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Homeowners insurance covers your property from several types of winter hazards, including roof collapse from snow or frozen pipes that burst in a properly heated home.
However, not all types of winter-related damages are covered. If your pipes freeze and burst because you didn’t turn off the water tank or your home wasn’t properly heated, home insurance likely won’t cover the cost of repairs.
Home insurance can help pay for some types of winter storm damage, like roof collapse or fallen tree damage caused by snow or ice buildup
Your policy also covers wind damage. If a blizzard brings in strong winds and a tree falls on your roof, that should also be covered
If your pipes freeze and burst, homeowners insurance may cover the damage, as long as the systems were in use and in good condition
If you leave town for a few weeks and forget to turn your water off or set a thermostat and your plumbing freezes and bursts, insurance likely won’t cover the cost of water damage
Yes, homeowners insurance covers the structure of your home and your personal property from different types of loss, including winter storm damage. If your home becomes unsafe to live in after a winter storm, like if your roof is torn off in a blizzard, home insurance can help cover additional living expenses while you temporarily stay in a hotel or a rental property.
Winter storms can present many different types of risks. Below are common winter storm conditions covered by home insurance.
Home insurance covers damage from the weight and buildup of snow and ice, like if an ice dam forms on your roof and causes it to collapse, or if an ice buildup on a tree branch causes it to fall on your gazebo. If the snow causes water damage to your personal belongings after your roof collapses, home insurance can help cover the cost of new items.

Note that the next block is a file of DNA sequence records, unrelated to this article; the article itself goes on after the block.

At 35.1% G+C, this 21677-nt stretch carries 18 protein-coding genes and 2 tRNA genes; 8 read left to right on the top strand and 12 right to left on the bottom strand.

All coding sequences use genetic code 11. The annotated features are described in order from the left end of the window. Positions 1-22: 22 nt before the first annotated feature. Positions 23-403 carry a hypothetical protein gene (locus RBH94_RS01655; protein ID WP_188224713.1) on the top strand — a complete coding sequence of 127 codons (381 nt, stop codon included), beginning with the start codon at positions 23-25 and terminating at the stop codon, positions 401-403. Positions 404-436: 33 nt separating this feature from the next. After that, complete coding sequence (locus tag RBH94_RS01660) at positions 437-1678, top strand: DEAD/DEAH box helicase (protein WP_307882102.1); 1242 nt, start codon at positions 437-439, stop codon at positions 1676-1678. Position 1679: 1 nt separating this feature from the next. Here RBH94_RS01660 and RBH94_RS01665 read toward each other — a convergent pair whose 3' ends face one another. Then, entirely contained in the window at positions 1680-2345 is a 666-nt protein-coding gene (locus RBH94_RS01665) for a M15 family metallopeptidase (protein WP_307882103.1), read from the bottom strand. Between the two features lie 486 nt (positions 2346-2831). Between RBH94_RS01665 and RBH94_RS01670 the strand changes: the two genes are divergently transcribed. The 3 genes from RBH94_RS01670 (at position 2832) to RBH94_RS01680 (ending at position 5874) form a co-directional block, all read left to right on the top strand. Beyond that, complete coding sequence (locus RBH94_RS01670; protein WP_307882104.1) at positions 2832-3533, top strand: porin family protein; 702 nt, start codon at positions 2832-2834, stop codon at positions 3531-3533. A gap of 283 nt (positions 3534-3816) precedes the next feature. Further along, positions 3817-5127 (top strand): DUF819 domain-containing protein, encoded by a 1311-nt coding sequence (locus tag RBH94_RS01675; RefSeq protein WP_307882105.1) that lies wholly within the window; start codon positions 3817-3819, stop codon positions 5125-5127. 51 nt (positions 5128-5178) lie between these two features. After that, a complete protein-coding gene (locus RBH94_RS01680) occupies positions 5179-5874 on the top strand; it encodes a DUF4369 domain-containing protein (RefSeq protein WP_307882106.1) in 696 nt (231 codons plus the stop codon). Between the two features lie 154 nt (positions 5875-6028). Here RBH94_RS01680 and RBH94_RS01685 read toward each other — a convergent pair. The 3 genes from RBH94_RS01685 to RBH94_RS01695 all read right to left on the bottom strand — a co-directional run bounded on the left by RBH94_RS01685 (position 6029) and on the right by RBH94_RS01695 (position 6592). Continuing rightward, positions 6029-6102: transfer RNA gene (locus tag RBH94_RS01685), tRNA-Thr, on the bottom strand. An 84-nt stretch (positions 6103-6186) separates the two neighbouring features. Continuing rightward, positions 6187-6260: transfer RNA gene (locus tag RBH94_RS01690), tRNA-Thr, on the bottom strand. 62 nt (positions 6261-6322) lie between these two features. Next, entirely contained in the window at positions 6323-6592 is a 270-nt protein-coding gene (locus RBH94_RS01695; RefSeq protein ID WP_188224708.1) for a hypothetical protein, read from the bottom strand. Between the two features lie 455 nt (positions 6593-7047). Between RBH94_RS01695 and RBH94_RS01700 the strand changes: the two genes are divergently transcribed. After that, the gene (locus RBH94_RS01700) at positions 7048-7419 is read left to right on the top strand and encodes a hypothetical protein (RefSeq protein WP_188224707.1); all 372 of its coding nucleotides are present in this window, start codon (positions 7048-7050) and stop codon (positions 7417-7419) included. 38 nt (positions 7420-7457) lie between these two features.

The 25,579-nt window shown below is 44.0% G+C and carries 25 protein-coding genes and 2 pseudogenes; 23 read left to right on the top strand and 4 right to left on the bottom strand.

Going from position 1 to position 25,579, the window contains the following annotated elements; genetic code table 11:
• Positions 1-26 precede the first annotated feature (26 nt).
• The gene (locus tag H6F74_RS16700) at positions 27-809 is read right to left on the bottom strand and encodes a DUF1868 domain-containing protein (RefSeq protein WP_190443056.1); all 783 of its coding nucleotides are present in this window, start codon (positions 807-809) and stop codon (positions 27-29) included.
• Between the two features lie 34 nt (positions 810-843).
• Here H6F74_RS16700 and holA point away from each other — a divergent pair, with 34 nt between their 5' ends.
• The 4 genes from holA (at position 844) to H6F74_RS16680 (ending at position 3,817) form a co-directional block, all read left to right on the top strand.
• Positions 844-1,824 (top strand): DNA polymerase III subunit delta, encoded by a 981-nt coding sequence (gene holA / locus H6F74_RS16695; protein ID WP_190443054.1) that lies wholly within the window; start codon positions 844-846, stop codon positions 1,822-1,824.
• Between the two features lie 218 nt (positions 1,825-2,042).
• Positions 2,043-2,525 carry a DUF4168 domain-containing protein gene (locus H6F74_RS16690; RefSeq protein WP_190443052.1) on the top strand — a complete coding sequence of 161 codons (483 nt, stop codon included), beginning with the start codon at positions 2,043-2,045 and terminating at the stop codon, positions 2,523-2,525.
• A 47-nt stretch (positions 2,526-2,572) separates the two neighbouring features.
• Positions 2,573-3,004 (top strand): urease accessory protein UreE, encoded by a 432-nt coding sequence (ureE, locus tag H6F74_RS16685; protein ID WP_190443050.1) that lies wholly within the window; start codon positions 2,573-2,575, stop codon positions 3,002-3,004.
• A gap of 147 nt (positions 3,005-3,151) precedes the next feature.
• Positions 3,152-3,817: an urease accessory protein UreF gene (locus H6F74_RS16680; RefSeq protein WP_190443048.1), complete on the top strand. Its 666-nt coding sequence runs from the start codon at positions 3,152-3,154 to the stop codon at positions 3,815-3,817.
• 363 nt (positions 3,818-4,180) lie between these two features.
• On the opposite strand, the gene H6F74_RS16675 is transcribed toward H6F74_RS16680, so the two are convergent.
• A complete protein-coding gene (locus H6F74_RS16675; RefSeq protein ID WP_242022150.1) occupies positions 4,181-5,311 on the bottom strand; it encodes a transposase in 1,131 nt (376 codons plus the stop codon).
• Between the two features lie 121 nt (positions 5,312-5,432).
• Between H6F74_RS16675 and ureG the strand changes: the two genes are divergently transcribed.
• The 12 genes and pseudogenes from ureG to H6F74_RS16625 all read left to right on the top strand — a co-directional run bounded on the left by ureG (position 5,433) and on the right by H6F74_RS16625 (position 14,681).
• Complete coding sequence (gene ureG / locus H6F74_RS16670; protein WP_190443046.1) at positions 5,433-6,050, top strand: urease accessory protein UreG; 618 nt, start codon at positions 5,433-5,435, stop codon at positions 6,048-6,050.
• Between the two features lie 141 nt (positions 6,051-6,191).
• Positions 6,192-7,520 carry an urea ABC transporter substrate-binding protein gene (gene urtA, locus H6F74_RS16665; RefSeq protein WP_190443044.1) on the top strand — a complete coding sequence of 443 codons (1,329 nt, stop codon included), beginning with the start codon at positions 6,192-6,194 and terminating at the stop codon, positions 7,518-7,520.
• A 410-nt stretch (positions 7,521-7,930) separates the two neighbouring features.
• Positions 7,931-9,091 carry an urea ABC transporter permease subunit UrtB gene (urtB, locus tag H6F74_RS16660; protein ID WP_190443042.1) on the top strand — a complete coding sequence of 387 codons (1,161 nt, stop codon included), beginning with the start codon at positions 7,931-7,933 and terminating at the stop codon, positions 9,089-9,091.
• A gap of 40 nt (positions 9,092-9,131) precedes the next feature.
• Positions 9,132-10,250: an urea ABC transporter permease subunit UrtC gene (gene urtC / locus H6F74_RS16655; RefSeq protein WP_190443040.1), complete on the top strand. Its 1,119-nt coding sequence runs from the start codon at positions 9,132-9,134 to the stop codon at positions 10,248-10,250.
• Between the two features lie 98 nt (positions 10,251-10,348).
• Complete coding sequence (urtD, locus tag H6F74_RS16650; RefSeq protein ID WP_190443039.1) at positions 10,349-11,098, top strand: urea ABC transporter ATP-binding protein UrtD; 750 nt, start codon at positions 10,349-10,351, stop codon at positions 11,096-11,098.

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If a blizzard or winter storm freezes your pipes or household systems, you may be covered if they break or burst and it results in water damage. However, maintenance issues are not covered by insurance, so if your pipes froze mostly due to a general lack of upkeep, your home insurance won’t cover you. Insurers expect you to take as many proper steps to protect your home as possible. If you left town for vacation and didn’t turn your water off and it froze, insurance likely won’t cover your claim.
Blizzards can bring on strong winds. Home insurance includes coverage for wind damage, so if a blizzard rips the roof off of your home, or if it causes a tree on your property to fall on your garage, homeowners insurance can help cover the cost of repairs.
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There are certain types of winter storm damage that are not covered by a homeowners policy.
Sometimes blizzards can lead to flood damage, especially if you live in an Atlantic coastal state. Home insurance excludes coverage for flooding. You’ll need a standalone flood insurance policy to protect you from any type of flood damage.
Insurers consider it your responsibility as the homeowner to maintain your property. If your roof was in bad shape before a blizzard, like if it already had a hole in it, and snow got inside or caused the roof to collapse, the cost of repairs likely won’t be covered. If you didn’t take reasonable precautions to make sure your pipes and HVAC systems were protected from freezing weather, you also may not be able to file a claim.
If you expect freezing temperatures or if a blizzard is headed your way, there are some steps you can take to better protect your property from damage.
Trim tree branches: Blizzard winds and the weight of snow can break already weak tree branches that could damage your home.
Insulate pipes: Adding extra insulation to the exposed pipes in unheated areas of your home, like attics, garages, and basement cellars, can help prevent them from freezing and bursting.
Insulate your attic: Poorly insulated attics can allow heat to escape and can quickly melt the snow on your roof. This can potentially lead to water damage if it seeps through any cracks or holes in the roof.
Shut your water off: If you’re going on vacation or leaving town for a few weeks during the winter months, it may be a good idea to turn your water off to avoid freezing.
Set a thermostat to a specific temperature: Keeping your house set at a certain temperature, especially when you aren’t home, will help lessen the risk of freezing.